After a while, however, I was getting anxious to do something on my own. I had consulted with a file server company called Auspex Systems who I thought was optimizing their product for the wrong performance goals. They were all about maximizing throughput and I thought that the real opportunity was in minimizing response time. I could not convince the CEO of this however. About four years later, after watching them fail to exploit this opportunity, I started a company to develop the technology, Network Appliance.
This time I was going to develop a product and company that did one thing well, and only one thing. I would not bite off too much, just a file server. My co-founders and I wrestled long and hard over all the ways this venture could fail, and when we believed we had considered every angle we started the company.
When we went looking for funding we were shunned on almost every front. The only venture capital investors who understood what were doing were already invested in Auspex and they did not want to touch us. We talked to dozens of VCs and made precious little progress.
In the end we found 31 angel investors who invested a total of $1.3mm in the business. We were hugely disappointed at the time as we had been trying to raise $3mm but it was actually the best thing that ever happened to us. It forced us to simplify things and to focus. Plus, we were able to hang onto more equity which I am thankful for to this day. I have come to believe that many start-ups make a big mistake going out for funding too early. Running a business with very few resources is actually very good. It disciplines an organization, and teaches it good habits which come in handy even when it becomes successful.
Anyway, we got the product built and it started to sell. I stayed as CEO for 11 quarters during which the company doubled in revenues every quarter. The next round of financing was much easier because all VCs can understand revenue momentum; so was the ‘C’ round subsequently.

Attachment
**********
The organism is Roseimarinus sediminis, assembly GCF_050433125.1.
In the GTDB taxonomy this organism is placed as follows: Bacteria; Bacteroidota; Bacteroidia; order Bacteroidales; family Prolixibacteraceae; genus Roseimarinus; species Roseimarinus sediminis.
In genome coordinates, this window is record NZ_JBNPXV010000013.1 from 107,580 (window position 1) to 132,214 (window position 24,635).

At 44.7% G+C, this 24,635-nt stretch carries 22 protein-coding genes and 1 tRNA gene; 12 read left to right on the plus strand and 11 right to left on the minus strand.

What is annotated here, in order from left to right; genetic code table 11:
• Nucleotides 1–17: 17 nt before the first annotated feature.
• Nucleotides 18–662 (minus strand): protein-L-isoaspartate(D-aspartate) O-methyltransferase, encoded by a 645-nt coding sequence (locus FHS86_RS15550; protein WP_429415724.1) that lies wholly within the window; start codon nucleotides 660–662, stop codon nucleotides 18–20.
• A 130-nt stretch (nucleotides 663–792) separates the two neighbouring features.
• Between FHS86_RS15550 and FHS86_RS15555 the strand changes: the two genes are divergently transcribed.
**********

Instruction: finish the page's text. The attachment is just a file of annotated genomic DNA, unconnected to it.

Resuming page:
It was a wild ride, one in which I learned a lot. I was still pretty young and trying to manage a fast growing company where seemingly something new breaks every week. I did some things well and others not so well. At the same time I was trying to manage a board of investors with different agendas and goals. Young CEOs, focused as they are on their businesses, often fail to appreciate the challenges and importance of managing these relationships. Many investors see themselves as experts with strong opinions on a variety of issues, some of them have their stable of executives that they want you to hire, and the politics of the board can have a huge impact on the company.
For a young CEO that is a lot to deal with and for those who try to be heroes thinking they can do it all by themselves, it can be painful. You want someone in your corner, a mentor perhaps, someone who has been there before and can keep you grounded in what to look out for, what to expect, and how to deal with certain issues. There is no honor in going down with a ship that did not need to sink.